GOODING • Joe Parke’s decision to “come out of retirement” is paying immediate dividends.

The Carey basketball and football star decided to not compete in track and field in 2016 due to a plethora of other commitments. Between school and a job, defending his second-place finish at state in the high jump wasn’t a priority.

But after some badgering from his coaches, Parke threw his hat back in the ring. And on Wednesday afternoon at the Barry Espil Meet it was clear he hadn’t lost a step.

The senior easily cleared 6-foot-2 inches, two inches higher than his second-place jump at state a year ago. He attempted to break the school record of 6-foot-4.25 inches but was unable to do so. By that point, however, Parke was competing against himself; the next closest jumper cleared 5-foot-8.

“I came out of retirement, I guess. This is my first meet. I’ve been practicing,” Parke said with a laugh. “The last one felt good. I just clipped it.”

Fifteen different schools competed at Wednesday’s Barry Espil Meet at the Idaho School for the Deaf and Blind. Bliss, Camas County, Carey, Castleford, Community School, Dietrich, Glenns Ferry, Hagerman, Hansen, Idaho School for Deaf and Blind, Lighthouse Christian, Murtaugh, Raft River, Richfield and Shoshone all sent athletes to the annual track meet.

Raft River took first place in both the boys and girls team competitions with scores of 135.5 and 106, respectively. Murtaugh and Castleford finished in second and third on the boys side while Carey and Shoshone took the honors for the girls.

The Trojans won 11 events total, two of those coming by way of Marcie Williams in the 100 and 300-meter hurdles. The senior was locked in a tight race with Carey’s Medin Cenarrusa in the 100 hurdles until the very end. Williams wound up winning and setting a personal best time of 17.4 in the process.

“Normally when you’re neck and neck with someone, you have to be pretty precise on your footing, and I took out a couple steps. So I was a little nervous that she was going to get me,” Williams said. “I’m a competitive runner. So I need someone to kind of push me to be a better runner. If not, I have harder time coming through and winning.”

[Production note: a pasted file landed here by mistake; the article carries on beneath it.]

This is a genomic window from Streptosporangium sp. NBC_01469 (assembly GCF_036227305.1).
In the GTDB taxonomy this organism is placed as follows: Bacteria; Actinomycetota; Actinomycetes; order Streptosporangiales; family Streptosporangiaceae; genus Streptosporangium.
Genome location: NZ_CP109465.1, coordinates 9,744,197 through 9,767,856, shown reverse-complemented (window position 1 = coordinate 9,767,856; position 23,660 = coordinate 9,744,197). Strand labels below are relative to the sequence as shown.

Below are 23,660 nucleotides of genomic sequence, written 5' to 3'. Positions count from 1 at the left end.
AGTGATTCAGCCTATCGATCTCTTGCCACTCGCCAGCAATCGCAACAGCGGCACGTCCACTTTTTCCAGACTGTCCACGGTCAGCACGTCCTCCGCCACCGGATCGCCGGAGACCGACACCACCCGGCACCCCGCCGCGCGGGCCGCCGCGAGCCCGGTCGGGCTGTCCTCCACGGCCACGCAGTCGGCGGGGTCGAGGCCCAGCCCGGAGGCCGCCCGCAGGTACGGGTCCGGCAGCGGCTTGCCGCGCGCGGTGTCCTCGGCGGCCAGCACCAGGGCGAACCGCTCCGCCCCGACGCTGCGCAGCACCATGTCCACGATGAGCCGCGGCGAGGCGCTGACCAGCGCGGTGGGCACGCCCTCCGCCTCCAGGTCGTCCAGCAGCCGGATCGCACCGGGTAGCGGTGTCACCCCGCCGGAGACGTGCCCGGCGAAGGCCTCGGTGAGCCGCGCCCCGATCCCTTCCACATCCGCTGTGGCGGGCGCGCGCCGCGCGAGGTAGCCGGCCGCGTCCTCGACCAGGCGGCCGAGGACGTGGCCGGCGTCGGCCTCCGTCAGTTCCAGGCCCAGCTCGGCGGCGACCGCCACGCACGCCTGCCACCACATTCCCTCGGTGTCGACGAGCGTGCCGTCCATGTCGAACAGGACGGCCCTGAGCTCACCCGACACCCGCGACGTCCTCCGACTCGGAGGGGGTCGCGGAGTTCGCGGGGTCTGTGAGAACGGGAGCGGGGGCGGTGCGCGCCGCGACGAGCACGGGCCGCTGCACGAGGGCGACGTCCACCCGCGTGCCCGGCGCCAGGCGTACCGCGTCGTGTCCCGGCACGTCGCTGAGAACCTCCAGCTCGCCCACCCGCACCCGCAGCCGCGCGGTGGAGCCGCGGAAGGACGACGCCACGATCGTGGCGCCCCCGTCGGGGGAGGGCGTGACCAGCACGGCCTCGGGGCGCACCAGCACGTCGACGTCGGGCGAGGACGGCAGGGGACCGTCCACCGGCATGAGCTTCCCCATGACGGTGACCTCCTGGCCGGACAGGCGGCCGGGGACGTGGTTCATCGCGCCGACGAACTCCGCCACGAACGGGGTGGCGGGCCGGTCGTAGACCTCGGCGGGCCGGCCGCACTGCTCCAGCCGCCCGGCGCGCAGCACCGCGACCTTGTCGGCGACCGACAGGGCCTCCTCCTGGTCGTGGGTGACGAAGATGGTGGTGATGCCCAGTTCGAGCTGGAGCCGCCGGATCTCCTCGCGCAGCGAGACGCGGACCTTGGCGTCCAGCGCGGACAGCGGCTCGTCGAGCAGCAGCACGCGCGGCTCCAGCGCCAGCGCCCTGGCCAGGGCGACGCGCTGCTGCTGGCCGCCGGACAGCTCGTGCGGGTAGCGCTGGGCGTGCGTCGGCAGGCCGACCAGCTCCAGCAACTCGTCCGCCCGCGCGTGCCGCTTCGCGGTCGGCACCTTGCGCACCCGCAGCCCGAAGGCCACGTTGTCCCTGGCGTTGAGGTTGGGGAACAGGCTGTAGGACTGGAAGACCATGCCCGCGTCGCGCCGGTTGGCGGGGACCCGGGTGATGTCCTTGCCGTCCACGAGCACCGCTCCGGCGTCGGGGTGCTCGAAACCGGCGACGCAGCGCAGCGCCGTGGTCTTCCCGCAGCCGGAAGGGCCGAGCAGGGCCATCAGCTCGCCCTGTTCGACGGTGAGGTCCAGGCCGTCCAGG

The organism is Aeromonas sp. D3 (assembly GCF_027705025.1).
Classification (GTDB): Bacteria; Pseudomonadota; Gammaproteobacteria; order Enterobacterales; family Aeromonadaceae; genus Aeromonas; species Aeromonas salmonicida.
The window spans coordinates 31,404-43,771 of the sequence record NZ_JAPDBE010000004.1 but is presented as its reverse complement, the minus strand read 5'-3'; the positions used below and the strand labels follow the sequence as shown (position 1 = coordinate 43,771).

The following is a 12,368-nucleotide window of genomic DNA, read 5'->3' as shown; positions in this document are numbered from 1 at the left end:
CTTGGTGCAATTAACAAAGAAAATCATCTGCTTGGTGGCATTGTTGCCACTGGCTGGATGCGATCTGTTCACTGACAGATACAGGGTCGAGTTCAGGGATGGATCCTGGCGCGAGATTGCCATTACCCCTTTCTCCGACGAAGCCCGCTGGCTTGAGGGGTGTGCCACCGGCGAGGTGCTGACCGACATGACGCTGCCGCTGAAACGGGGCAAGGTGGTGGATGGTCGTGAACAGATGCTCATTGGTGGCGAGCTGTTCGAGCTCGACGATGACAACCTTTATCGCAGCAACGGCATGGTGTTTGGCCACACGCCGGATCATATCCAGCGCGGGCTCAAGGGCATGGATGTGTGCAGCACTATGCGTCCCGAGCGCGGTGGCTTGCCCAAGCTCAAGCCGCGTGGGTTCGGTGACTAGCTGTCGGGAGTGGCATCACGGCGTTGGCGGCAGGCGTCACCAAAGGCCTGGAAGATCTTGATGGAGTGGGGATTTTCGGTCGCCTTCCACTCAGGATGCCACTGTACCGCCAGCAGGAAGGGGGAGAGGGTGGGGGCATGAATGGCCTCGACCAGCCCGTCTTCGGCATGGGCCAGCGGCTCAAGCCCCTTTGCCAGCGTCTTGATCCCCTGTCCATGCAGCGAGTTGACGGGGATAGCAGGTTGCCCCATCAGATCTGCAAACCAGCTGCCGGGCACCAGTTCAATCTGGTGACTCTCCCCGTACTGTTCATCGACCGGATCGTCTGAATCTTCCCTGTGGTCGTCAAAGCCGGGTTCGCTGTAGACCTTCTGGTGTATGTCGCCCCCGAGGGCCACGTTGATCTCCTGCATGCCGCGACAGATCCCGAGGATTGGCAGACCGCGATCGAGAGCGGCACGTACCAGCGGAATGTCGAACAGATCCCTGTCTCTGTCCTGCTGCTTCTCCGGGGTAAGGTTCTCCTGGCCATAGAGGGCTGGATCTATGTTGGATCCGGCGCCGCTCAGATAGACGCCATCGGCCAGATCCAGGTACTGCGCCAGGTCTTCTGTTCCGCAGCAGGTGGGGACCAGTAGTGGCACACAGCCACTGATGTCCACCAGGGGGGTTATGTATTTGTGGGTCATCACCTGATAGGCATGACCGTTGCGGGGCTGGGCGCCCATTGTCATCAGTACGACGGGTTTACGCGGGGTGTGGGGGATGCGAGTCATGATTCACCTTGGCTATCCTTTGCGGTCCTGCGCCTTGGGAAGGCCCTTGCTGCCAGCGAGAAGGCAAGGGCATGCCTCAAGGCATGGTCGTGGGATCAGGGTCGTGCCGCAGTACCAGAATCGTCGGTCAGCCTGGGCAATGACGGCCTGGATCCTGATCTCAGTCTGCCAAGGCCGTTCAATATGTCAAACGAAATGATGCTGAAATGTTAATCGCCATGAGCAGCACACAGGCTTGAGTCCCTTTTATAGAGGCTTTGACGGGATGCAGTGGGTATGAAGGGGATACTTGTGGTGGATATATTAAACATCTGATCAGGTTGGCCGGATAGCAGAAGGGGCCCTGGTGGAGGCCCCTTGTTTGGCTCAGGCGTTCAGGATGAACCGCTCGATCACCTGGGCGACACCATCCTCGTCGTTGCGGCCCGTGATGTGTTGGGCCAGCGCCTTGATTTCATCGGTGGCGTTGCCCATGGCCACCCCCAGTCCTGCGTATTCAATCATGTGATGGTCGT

Raft River also won the boys 200-meter (Austin Montoya), 300-meter hurdles (Luke Gilbert), the 4x100, 4x200 and 4x400-meter relays, the shot put and discus (Karson Zollinger), the pole vault (Wacey Holtman). On the girls side the Trojans took the top spot in the pole vault (Dani Cambell) in addition to Williams’ pair of wins.

Castleford’s Benjen Lilly took first-place in the 3,200-meter run, beating the next closest runner by more than a minute. Lilly also took second-place in the 1,600-meter run and third in the 800.

“It’s definitely hard. The whole time, when it’s a long race like this, all you see is the track the whole time,” Lilly said after his 3,200-meter victory. “(You’re thinking) ‘When’s it going to end?’”

Get the latest sports news and scores sent to your email inbox

Lighthouse Christian’s Eric Silva won the 100 and 400-meter dashes on the boys side. Community School’s Henry Raff won the 800 and 1,600-meter runs while Nik Roussos from Camas County won the 110-meter hurdles. Glenn Ferry’s Erick Ballesteros won both the triple and long jumps while Castleford took the top-spot in the boys medley relay.

On the girls side Camas County’s Laken Wolf (100; triple jump) and Keely Wolf (800;1,600), Carey’s Lindsey Morey (200), Glenns Ferry’s Sage Wootan (400) and Shoshone’s 4x400 team all wound up victorious. Carey also won the 4x100, 4x200 and medley relays.

Castleford’s Jade Etelu took first in the shot put while Hagerman’s Samantha McCrorey won the discus. Lighthouse Christian’s Gracie Cover wound up winning the high-jump with a mark of 4-foot-8 inches and Shoshone’s Rionna Kerner won the long-jump with a leap of 15-feet-5.5 inches.

The 3,200-meter run on the girls side was an interesting experience for eventual victor Ava Mazzoni from Community School. It was Mazzoni’s first time ever running the event and she was neck-and-neck with teammate Annika Landis for much of the race.

But by the end of the event Mazzoni had notched a somewhat unexpected 16-second win over Landis. Despite some initial hesitations, the senior looked like a natural.

“Most of the time I’m a 1,600 and 800 kind of person. But my coach said ‘Why not give it a shot?’ I found out last Friday and it took me (until today) to mentally prepare. I definitely wasn’t happy about it considering our season is so short,” she said with a smile. “But, like I said, my coach knows exactly what he’s doing.”

0
0
0
0
0

Load comments